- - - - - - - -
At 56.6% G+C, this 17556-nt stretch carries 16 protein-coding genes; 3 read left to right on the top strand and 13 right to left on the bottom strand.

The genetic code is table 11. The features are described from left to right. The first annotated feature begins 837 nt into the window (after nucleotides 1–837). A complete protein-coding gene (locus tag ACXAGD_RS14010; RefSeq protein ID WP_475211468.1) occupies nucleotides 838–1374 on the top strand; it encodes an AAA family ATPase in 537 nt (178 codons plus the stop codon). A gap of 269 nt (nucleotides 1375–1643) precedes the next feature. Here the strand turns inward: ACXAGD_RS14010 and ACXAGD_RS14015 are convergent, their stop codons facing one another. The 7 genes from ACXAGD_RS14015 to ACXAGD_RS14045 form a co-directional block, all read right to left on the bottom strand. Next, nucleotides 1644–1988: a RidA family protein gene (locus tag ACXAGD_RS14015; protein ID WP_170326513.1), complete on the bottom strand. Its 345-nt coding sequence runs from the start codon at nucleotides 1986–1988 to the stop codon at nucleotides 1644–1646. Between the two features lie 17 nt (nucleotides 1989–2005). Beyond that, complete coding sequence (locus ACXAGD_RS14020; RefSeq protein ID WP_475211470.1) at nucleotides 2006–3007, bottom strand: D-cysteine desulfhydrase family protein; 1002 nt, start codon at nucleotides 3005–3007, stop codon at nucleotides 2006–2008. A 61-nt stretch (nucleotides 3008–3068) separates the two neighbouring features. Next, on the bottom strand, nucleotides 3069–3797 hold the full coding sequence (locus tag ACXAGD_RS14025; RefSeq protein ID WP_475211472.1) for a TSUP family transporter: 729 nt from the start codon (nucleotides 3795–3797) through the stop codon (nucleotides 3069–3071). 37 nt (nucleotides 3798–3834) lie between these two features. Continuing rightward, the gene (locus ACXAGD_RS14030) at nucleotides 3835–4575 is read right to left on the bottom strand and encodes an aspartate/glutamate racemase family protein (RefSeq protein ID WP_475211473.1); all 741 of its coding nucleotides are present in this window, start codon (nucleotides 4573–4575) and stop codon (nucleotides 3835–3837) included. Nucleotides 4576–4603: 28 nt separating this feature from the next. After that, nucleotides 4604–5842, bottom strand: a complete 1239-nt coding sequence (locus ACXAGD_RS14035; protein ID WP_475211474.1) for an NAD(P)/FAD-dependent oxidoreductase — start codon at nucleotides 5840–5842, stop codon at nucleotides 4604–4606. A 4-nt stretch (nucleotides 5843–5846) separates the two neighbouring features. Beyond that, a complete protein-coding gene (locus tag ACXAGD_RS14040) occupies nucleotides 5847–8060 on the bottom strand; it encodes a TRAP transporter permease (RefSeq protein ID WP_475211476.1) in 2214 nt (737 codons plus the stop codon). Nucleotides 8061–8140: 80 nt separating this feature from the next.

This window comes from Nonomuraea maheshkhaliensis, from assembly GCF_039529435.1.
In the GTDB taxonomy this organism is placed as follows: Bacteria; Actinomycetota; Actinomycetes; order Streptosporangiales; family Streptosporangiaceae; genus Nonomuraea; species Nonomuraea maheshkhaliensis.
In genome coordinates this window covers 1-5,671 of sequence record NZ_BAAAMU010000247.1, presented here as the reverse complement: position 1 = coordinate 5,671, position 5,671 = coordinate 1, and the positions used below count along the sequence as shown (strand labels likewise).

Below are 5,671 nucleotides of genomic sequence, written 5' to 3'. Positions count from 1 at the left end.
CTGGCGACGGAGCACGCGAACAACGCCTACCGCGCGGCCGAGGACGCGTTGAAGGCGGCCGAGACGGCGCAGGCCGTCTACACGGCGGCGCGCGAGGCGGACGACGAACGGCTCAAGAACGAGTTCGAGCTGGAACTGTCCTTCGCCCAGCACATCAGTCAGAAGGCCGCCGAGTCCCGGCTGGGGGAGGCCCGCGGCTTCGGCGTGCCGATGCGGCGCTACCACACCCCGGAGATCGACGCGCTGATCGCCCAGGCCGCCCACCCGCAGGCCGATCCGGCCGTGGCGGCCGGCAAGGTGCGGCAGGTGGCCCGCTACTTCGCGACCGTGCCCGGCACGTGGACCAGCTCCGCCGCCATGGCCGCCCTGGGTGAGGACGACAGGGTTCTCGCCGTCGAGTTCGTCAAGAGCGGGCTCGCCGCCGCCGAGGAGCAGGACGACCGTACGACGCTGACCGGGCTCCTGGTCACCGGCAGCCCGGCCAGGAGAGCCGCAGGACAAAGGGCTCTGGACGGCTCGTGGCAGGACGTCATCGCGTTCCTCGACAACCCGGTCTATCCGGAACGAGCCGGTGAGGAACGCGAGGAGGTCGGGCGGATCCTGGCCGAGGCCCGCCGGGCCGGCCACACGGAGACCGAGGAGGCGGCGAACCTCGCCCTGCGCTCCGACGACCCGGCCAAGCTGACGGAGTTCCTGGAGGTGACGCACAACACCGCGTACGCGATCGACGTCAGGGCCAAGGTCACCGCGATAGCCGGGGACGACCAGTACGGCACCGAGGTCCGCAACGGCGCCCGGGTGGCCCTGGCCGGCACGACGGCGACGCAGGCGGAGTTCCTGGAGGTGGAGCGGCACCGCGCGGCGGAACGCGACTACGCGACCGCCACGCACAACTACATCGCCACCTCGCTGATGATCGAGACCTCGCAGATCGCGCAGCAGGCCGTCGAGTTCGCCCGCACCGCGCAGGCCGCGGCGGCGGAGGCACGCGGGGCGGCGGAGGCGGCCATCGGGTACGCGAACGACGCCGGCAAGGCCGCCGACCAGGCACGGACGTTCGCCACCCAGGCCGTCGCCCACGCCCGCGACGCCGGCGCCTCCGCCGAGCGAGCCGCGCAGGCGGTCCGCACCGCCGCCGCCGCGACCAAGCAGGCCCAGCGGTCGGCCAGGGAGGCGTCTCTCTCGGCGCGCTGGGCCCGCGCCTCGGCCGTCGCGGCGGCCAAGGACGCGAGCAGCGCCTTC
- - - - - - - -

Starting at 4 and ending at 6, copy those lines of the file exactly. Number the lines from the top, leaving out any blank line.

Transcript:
In the GTDB taxonomy this organism is placed as follows: Bacteria; Actinomycetota; Actinomycetes; order Streptosporangiales; family Streptosporangiaceae; genus Nonomuraea; species Nonomuraea maheshkhaliensis.
In genome coordinates this window covers 1-5,671 of sequence record NZ_BAAAMU010000247.1, presented here as the reverse complement: position 1 = coordinate 5,671, position 5,671 = coordinate 1, and the positions used below count along the sequence as shown (strand labels likewise).

Below are 5,671 nucleotides of genomic sequence, written 5' to 3'. Positions count from 1 at the left end.